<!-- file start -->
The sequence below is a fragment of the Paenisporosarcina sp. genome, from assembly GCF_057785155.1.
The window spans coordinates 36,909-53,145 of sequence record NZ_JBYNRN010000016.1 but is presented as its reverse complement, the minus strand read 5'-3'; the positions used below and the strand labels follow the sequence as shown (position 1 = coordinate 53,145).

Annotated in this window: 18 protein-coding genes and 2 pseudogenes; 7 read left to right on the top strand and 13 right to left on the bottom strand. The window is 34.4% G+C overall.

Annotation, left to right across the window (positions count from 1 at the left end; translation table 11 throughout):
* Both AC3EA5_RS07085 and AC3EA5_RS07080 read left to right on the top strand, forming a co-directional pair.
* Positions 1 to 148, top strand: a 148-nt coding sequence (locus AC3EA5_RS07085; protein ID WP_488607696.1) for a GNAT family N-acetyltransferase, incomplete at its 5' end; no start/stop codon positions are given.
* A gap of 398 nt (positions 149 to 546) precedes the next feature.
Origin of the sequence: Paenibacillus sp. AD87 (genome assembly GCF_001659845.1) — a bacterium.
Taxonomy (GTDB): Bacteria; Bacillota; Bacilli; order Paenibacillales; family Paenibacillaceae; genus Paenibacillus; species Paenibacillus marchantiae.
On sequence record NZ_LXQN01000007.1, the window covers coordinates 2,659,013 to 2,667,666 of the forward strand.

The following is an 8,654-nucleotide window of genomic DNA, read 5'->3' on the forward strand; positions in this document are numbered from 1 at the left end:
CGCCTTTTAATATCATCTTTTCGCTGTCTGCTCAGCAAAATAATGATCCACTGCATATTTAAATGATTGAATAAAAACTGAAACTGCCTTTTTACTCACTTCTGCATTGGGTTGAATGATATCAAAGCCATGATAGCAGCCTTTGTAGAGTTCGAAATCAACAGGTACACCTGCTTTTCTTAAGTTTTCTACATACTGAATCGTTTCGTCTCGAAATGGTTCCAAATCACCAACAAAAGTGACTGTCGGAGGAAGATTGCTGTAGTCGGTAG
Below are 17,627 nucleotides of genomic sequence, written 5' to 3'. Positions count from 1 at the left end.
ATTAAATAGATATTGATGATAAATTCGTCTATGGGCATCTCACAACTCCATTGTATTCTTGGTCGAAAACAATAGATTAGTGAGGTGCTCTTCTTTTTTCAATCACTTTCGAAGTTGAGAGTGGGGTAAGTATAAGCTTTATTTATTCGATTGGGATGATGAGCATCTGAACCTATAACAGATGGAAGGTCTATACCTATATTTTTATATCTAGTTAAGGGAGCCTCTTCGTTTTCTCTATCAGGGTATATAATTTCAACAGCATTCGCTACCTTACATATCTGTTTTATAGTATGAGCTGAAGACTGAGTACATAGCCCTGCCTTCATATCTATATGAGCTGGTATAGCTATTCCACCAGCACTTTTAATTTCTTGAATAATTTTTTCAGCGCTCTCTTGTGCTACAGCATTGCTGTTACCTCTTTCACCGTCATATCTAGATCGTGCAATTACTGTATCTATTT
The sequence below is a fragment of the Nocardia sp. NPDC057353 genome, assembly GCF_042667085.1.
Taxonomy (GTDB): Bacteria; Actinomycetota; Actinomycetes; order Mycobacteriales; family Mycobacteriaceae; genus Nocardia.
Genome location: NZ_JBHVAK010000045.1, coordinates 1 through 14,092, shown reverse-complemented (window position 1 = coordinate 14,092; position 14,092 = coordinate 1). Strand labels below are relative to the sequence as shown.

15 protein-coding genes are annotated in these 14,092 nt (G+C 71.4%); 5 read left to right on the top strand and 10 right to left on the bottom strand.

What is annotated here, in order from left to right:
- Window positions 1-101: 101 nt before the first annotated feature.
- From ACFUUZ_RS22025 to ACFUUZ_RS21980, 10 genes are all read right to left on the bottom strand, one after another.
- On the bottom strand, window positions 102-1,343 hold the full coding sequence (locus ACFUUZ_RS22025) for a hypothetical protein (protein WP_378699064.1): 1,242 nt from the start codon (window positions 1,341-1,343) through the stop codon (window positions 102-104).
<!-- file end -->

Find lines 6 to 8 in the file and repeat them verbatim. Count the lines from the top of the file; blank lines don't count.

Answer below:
* Positions 1 to 148, top strand: a 148-nt coding sequence (locus AC3EA5_RS07085; protein ID WP_488607696.1) for a GNAT family N-acetyltransferase, incomplete at its 5' end; no start/stop codon positions are given.
* A gap of 398 nt (positions 149 to 546) precedes the next feature.
Origin of the sequence: Paenibacillus sp. AD87 (genome assembly GCF_001659845.1) — a bacterium.